I was reminded of this topic just recently by Norman Eiley and Allan Villanueva, so apparently this topic also existed in Placencia and probably all over Belize. We were talking about this dress called the “Crinolene”, which was worn by young ladies in the 1950’s.
The Crinolene is quite the opposite of a tight fit dress today. It was very wide and puffed up, so much that it reminds me of the turkey when it swells its feathers to warn off an intruder. The turkey will also puff up its feathers to attract the opposite sex, so I guess the crinolene also had that effect of attracting the males. And how exactly did the “costurera” or seamstress keep that dress puffed up. There were several ways. First there was this very stiff material called in Spanish “taffeta” and this had the effect of causing the dress to swell. The taffeta was not a decorative or luxury material, so lace or other fine materials were sewn over it. For example the bride’s dress had this lace material with taffeta under it. Another way of keeping the dress puffed out was by placing wire at the hem of the dress. This kept it circular and puffed out. The dress’s waist would be about 25 inches and the lower part at the hem would be as much as one hundred to one hundred and fifty inches. Got the idea? The dress sort of looked like an upside down cone and gave the look of elegance when the young lady walked across the stage.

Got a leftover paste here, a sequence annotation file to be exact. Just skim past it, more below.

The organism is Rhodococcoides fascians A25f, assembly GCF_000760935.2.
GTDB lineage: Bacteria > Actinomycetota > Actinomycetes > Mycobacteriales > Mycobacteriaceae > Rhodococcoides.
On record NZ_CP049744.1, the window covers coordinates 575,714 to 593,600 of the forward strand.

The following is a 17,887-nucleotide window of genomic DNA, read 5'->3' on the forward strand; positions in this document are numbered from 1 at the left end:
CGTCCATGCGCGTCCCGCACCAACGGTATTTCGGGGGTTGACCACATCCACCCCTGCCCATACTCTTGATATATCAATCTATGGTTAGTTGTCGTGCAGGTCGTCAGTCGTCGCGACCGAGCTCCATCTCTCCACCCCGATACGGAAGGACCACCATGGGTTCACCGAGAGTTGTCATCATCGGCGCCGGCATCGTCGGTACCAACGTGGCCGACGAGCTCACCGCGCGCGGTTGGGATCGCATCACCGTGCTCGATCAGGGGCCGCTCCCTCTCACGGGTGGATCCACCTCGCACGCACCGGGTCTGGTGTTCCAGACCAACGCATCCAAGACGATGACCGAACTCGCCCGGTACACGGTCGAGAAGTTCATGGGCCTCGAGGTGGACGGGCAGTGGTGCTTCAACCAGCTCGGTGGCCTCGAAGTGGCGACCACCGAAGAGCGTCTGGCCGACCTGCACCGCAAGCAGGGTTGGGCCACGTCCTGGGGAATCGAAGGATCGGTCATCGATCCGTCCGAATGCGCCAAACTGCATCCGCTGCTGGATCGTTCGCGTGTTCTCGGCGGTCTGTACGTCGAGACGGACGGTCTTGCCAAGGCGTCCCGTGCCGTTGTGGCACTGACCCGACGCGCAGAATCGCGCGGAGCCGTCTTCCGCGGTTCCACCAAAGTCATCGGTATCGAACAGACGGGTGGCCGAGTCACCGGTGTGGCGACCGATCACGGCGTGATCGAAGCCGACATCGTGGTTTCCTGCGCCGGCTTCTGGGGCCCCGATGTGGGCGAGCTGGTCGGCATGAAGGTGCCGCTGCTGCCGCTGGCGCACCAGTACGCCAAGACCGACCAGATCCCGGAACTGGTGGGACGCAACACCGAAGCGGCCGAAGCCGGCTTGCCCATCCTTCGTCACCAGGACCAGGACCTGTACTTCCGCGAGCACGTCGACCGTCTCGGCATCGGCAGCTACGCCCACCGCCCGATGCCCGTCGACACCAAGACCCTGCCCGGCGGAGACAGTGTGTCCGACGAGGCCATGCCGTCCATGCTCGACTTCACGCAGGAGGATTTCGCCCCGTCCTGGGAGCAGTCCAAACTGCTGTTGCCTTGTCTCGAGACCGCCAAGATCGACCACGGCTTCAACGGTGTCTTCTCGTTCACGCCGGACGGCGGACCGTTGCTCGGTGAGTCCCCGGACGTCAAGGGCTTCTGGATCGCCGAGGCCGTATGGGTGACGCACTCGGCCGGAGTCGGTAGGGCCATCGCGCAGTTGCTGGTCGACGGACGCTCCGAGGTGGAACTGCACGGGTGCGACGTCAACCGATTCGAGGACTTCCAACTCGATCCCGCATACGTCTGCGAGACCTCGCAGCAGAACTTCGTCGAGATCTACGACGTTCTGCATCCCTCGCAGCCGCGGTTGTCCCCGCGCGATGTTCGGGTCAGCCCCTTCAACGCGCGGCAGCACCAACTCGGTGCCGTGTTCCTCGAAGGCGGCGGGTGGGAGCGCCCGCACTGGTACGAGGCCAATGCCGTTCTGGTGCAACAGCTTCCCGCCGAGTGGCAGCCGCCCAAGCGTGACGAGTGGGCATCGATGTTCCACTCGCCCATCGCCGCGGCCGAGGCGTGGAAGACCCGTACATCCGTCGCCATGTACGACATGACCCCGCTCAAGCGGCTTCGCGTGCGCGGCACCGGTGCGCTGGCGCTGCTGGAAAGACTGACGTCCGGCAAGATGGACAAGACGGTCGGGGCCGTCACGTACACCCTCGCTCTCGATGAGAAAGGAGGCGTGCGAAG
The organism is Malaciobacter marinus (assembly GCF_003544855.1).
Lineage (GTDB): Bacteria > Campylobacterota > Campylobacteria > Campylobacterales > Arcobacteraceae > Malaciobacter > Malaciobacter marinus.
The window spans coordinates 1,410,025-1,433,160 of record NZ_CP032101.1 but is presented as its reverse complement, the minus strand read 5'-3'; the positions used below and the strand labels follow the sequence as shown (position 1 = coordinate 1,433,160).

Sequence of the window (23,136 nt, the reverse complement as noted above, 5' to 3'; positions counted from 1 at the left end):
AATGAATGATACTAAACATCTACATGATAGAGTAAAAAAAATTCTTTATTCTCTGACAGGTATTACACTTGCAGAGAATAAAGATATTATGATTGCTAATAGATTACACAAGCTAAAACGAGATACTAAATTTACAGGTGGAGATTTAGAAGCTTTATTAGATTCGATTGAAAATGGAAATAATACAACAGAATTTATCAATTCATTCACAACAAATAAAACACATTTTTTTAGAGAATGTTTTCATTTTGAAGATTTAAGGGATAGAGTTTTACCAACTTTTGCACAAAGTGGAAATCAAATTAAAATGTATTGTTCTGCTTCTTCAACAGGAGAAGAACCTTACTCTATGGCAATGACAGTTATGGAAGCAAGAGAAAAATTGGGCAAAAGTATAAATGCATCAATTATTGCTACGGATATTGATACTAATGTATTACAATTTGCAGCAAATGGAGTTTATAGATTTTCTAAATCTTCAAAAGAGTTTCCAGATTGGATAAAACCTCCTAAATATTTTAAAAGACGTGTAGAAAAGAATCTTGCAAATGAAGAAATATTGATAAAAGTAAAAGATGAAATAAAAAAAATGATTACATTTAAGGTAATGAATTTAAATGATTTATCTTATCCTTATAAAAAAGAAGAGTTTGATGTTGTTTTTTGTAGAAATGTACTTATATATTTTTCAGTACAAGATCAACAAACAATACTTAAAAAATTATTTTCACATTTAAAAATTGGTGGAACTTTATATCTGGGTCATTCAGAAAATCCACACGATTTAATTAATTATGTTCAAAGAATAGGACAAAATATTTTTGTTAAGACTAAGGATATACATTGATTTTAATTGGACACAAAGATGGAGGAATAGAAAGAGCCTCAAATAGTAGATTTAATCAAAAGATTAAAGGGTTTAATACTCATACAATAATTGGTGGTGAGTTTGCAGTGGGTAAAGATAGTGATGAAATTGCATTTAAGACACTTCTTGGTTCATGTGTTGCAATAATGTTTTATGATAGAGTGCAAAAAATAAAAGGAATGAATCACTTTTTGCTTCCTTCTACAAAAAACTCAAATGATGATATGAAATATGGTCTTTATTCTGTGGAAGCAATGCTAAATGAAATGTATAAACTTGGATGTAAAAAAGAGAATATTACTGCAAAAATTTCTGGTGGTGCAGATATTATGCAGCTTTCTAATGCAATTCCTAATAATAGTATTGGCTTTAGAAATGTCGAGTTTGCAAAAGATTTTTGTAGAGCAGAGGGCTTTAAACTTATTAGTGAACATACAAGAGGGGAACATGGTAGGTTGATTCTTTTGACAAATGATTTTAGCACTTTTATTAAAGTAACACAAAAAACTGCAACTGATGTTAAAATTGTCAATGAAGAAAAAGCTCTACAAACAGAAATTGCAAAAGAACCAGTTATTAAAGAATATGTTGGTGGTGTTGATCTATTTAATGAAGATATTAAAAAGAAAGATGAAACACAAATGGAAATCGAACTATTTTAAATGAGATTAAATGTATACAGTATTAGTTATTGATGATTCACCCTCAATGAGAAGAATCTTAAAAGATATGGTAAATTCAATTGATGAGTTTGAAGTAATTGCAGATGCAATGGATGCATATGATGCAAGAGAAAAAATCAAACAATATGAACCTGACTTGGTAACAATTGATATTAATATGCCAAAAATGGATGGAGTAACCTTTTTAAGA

Oh the crinolene was used for many special occasions. It was used for wedding dresses, of course, as well as quinceaños. It was used for a special birthday dress, or a Christmas party. If a girl wanted to look elegant, she could wear it as a Sunday dress or simply a party dress. Consider that parties were only held twice or thrice a year, so the crinolene was used for those special occasions. Miss San Pedro was always crowned with an extra wide crinolene, and all her maids did so too. To not use a crinolene was not “queenly”. Anytime a girl wanted to look elegant and attract attention, you bet she would use a crinolene.
And did the young ladies like the crinolene? Yes they did for it was a mark of elegance and beauty and distinction. How about the young men? They like to see it, like everybody else, but they did not like dancing with young ladies wearing them. The dress was so puffed out that it forced the young man to dance at a distance. Imagine wanting to dance a Spanish bolero or blues, cheek to cheek and with the young lady in your arms. Well the crinolene kept you at quite a distance that even the cheek to cheek was not possible.
Now when Norman and Allan were talking about the crinolene they were talking about a squirrel that kept eating the fruits of a certain tree. The owner put a crinolene around the trunk of the tree and that kept the squirrel off. Can you believe that? That was one hell of a superstition, but as far as fashion goes, the crinolene did hit for many years in the 1950’s. Only occasionally do we see it on some lady today.